Montana, abbreviated MT and Mont., Is a state of the United States located in and east of the Rocky Mountains. Montana borders Canada (British Columbia, Alberta and Saskatchewan) to the north, east to North Dakota and South Dakota, south to Wyoming, and southwest and west to Idaho.
With an area of 380 849 km2 is Montana is the fourth largest state in the United States, but is relatively sparsely populated with 1,050,493 residents (US Census, 2017). The capital is Helena.
Montana is often called The Treasure State, the “tax state”- which refers to the state’s rich resources of minerals – and The Big Sky Country.
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Montana consists of two main geographic regions. The western part is dominated by the Rocky Mountains and has a heavily carved relief. The highest mountain is Granite Peak (3901 meters) near Yellowstone National Park in neighboring Wyoming. The eastern part consists of a rolling prairie landscape that belongs to the Great Plains. The Missouri River comes from southwestern Montana, flows east and occupies the large Yellowstone bee just over the North Dakota border.
The climate is markedly continental. The city of Great Falls, located on Missouri in the transition between the Rocky Mountains and the Great Plains, has average temperatures of −8 °C in January and 18 °C in July. The annual rainfall is approximately 300–400 mm. The mountain valleys in the far west have somewhat milder winters, cooler summers and more abundant rainfall. About 25 percent of the state’s area is wooded (especially in the west; spruce, pine).
Montana was colonized in the late 1800s, partly by Scandinavian emigrants. The state is sparsely populated and has low population growth. Between 1980 and 1990, the population grew by only 1.6 per cent – against 5.6 per cent for the country as a whole. In the 1990s, however, the population increased sharply (12.9 per cent in the period 1990–2000), which was close to the national average, and then to decline. Only two states are thinner than Montana, with the aptly named Big Sky Country – Alaska and Wyoming. Montana is relatively urbanized, and only about 54 percent of the population lives in cities. The largest cities are Billings and Great Falls.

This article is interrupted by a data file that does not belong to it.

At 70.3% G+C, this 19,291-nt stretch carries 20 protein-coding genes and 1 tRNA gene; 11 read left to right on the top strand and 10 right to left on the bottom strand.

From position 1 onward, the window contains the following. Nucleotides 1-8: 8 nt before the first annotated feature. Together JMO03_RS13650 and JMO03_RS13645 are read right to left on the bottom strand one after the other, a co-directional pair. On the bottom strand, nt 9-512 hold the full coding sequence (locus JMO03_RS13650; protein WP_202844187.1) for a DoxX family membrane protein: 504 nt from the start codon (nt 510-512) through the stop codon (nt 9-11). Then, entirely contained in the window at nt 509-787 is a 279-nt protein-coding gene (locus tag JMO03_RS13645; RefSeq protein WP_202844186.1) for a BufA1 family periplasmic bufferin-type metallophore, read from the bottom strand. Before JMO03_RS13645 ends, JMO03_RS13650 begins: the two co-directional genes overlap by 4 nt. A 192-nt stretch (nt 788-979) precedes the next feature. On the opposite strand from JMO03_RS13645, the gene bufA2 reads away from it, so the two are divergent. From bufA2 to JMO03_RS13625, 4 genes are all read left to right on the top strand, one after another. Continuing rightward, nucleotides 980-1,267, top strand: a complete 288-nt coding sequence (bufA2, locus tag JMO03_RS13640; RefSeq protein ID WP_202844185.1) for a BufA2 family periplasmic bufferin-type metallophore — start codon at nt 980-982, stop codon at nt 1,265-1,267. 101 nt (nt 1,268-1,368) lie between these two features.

Of the population, 89.1 percent are considered white, of which 3.8 percent are Hispanics, and 6.7 percent are Indigenous people (US Census, 2017). The indigenous people belonging to different prairie folks, including the Sioux, Blackfeet, crow and Cheyenne, and around 3 / 4 live in the state’s seven reserves.
Montana sends two senators and one representative to Congress.
Agriculture is the most important trade route, with roughly the same emphasis on arable and livestock farming. Arable farming is mostly run as dry farming, but 20 percent of the cultivated area is artificial water. Wheat and barley are especially grown, and the ranches are consistently very large, with cattle and sheep holdings. Southwestern Montana has a rich variety of mineral deposits. Copper, in particular, is extracted from zinc, phosphate ore, lead, manganese, gold, silver, natural gas and oil. The industry includes processing of mineral, agricultural and forestry products.
Montana was originally populated by a variety of indigenous communities that lived by hunting and retreat. The first Europeans to visit the area were French (1742). In 1764, Montana was transferred to Spain by France, which, however, regained possession of the territory again in 1800 by treaty. In 1803, the area came to the United States through the Louisiana acquisition and was declared its own territory in 1864.
European immigration faced strong and organized resistance by the indigenous people, especially the Sioux, who gathered under the chiefs of Sitting Bull and Crazy Horse. Resistance peaked in the Battle of the Little Bighorn River in 1876, when General George Custer and his five cavalry companies were beaten and killed to the last man. However, the fighting ended the following year, and the indigenous people were referred to reserves. Montana was listed as the 41st state in the Union in 1889.